On Sept. 12, 2003 – the Friday that Johnny Cash died – Chris Roedl went to a fish fry where the special was a double of America’s most popular whiskey.
“I tried Jack Daniels for the first time,” Roedl said. “Not really a whiskey for beginners. But that fueled my passion. I’ve been drinking bourbon ever since.”
Fourteen years later, Roedl and his father Russ are just weeks away from breaking ground on the Hatch Distilling Co. at 7740 Hwy 42 in the Village of Egg Harbor.
The 7,800-square-foot building will house distillery production, a barrel aging and event space, and a tasting room. Keller Inc. of Kaukauna, Wis., is the general contractor for the project.
“Our plan is to build a beautiful space that compliments and enhances the Door County experience,” Russ Roedl said in a press release after the Egg Harbor Plan Commission granted a constructional use permit for the project Sept. 26. “We are looking forward to joining the Egg Harbor business community.”
The name of the company alludes both to the name of the village and the Roedls’ former business interest in the poultry industry.
“My great grandfather started what was called the Illinois Poultry Farm around 1919,” Chris Roedl said. “Chicago’s urban sprawl swallowed that up. It moved to Lake Mills, Wis., which is where I’m from. My family, by the time you hit about 7th or 8th grade and can reach the top of a pallet, you work on the farm and start packing eggs. You learn hard work that way. That’s probably where I got my entrepreneurial spirit. The business has evolved. It sold and has reinvented itself a few times. My dad branched off into some other businesses.”
Two years ago, Roedl left the poultry business and took the job as COO of the Door Peninsula Winery and Door County Distillery.
“In 2015 we moved to Door County,” he said. “Driving across that steel bridge in Sturgeon Bay, my wife said, ‘We have to move here.’ So that brought us here. Almost instantly we were just drawn to the sense of place and people. You spend one winter in Door County and you realize it’s these great people you meet and spend the winter with.”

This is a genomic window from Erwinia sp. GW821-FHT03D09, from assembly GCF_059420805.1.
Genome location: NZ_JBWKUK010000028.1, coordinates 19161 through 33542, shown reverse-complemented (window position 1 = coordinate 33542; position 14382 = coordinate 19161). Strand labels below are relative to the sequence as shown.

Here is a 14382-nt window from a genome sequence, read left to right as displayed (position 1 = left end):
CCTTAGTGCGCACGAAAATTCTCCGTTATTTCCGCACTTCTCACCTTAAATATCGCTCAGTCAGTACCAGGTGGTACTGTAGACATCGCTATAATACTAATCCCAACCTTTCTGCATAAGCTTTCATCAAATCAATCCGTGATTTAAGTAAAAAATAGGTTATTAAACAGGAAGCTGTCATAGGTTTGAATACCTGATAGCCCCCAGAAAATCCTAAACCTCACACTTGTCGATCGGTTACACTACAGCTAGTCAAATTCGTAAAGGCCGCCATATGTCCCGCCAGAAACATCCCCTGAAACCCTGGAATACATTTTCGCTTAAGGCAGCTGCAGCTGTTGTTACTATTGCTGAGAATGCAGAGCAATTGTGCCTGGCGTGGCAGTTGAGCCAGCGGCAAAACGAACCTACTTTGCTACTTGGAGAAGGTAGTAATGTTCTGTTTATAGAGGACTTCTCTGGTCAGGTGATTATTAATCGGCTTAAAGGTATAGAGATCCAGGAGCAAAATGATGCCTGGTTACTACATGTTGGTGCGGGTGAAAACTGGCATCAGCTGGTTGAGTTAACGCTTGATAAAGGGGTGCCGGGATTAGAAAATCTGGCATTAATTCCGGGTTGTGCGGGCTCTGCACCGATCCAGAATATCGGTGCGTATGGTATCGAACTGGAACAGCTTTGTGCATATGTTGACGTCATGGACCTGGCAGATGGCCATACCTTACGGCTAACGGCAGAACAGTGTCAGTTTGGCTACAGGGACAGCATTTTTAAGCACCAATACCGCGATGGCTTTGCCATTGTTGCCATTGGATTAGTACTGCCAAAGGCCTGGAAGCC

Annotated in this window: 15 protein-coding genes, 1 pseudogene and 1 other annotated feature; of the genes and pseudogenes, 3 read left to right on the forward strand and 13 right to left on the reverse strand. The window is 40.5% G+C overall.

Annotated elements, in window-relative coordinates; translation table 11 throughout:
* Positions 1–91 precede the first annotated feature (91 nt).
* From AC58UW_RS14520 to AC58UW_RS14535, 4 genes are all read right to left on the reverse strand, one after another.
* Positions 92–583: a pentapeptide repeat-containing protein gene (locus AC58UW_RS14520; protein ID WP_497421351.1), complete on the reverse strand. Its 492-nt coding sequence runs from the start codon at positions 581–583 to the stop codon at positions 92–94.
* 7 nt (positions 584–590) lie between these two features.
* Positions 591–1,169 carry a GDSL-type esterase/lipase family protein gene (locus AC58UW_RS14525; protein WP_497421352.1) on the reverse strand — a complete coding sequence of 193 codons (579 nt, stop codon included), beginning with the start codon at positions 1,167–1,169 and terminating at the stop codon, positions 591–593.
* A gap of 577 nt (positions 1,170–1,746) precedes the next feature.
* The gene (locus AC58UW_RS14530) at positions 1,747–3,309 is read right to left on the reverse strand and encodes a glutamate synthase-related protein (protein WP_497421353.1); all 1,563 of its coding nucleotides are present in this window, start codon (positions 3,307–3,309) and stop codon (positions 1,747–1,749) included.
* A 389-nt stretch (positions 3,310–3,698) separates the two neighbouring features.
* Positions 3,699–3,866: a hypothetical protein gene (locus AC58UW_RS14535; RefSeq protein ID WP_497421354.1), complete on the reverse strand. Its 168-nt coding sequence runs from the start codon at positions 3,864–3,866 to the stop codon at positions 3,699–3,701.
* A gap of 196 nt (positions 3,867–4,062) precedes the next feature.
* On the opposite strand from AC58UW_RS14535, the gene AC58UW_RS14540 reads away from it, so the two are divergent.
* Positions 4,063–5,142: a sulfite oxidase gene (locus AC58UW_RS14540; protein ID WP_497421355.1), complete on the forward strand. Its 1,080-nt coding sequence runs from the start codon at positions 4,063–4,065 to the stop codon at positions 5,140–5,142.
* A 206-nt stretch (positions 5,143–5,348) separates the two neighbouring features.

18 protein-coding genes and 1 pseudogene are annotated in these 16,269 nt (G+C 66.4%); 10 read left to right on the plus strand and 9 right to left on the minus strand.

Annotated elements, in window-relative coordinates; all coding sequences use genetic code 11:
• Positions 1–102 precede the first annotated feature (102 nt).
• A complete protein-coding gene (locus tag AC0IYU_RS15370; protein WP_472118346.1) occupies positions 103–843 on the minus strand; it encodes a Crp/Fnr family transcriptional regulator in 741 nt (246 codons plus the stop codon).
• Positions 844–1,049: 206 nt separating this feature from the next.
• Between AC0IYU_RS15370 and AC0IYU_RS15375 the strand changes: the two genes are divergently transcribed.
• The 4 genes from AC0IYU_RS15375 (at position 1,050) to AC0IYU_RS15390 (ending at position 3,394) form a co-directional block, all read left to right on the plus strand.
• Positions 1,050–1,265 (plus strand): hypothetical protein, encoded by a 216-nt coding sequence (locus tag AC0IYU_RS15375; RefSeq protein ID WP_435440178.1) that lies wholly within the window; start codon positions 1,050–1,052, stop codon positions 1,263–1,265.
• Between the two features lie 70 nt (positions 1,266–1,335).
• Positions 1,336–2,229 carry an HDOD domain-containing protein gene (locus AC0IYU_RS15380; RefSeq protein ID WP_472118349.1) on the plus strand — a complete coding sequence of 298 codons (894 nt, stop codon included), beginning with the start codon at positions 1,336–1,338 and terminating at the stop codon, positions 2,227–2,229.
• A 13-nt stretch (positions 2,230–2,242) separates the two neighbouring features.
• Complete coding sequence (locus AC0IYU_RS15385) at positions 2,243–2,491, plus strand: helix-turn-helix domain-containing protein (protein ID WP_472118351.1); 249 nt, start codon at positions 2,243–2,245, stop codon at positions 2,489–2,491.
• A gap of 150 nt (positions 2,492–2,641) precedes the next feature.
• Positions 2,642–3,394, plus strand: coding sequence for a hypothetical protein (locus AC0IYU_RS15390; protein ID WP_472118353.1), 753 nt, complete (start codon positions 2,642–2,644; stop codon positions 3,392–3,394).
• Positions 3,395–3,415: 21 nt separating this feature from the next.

But the job turned out not to be a good fit, he said. “So I decided if I was going to do it and pursue it the way I wanted to, we had to take the lead and do it on our own.”
Roedl said when he left school in 2005 – two years after taking that fateful drink of Tennessee whiskey – he was filled with the entrepreneurial spirit.
“I handed my dad a book on significant whiskey makers in the United States,” he said. “At that time, there was barely enough to fill a book. That kind of sparked the dream for him and I. It’s been in the back of our heads since 2005. It sure did take some convincing, but it started when I plopped that book down on his desk in ’05.”
They decided it was time to pull the trigger on the concept last April when they attended the American Distilling Institute Conference in Baltimore.
Meanwhile, Roedl had been eyeing a vacant spot in Egg Harbor known as Lena’s in honor of Lena’s Sip & Chat, a tavern that sat on the location until it was bought by the village and torn down in 2012.
“I felt like it’s a great, small, quaint village and the perfect spot to do this,” Roedl said.
With his background in agriculture, Roedl started networking with local farmers in order to find local sources for his liquors.
“The source of all the starches and sugars that we ferment will be from Door County,” he said. “I’ve got partnerships with some organic farmers. We’re going to go organic. Another thing we’re going to do unique, a lot of whisky is made sour-mash style and with traditional No. 2 yellow corn. We’re going to grow heirloom varieties to bring a little more flavor to the bourbon. Also, the rest of the grains we’re going to grow some heirloom varieties and do some other things with the grains.”
Roedl is also a beekeeper, so he is experimenting with meads as a base for the clear spirits – vodka and gin.
“When I left poultry I needed an outlet for the animal husbandry piece of my brain in agriculture,” he said. “I was already in beekeeping, but if you ask my wife, it got a little out of control. I’ve got about 30 hives now and that will keep growing. I’m experimenting with meads, and picking the brains of some people in the Midwest who are already making great mead. Great mead doesn’t necessarily transfer to a great clear spirit, but that and a little bit of acidity does. I’m really excited where we’re going with that. Mead is difficult as a base spirit, both economically to make work and technically to make work. We’re not taking any shortcuts, but what it will bring to the spirit is a mouthfeel that most vodka doesn’t have.”
Ordering equipment is next for Roedl. Some is coming from Canada, but he is working with a well-known craft brewery supplier, Peterson Custom Stainless of Watertown, Wis., for the fermentation tanks and other stainless steel equipment.
“They are excited to get into the distilling industry and do it in Wisconsin,” he said.
Roedl is proud that his distillery will be the first in the county to make everything from scratch.
“Our mission is to craft fine spirits that celebrate people, place and time,” he said. “And part of our mission is to be very honest with people. We’re working really hard. We’re not taking any shortcuts. It’s been difficult to partner with farmers and sort through all the issues of how to store the grain and mill it locally. We’re doing all this so we can bring an honest Door County product to market.”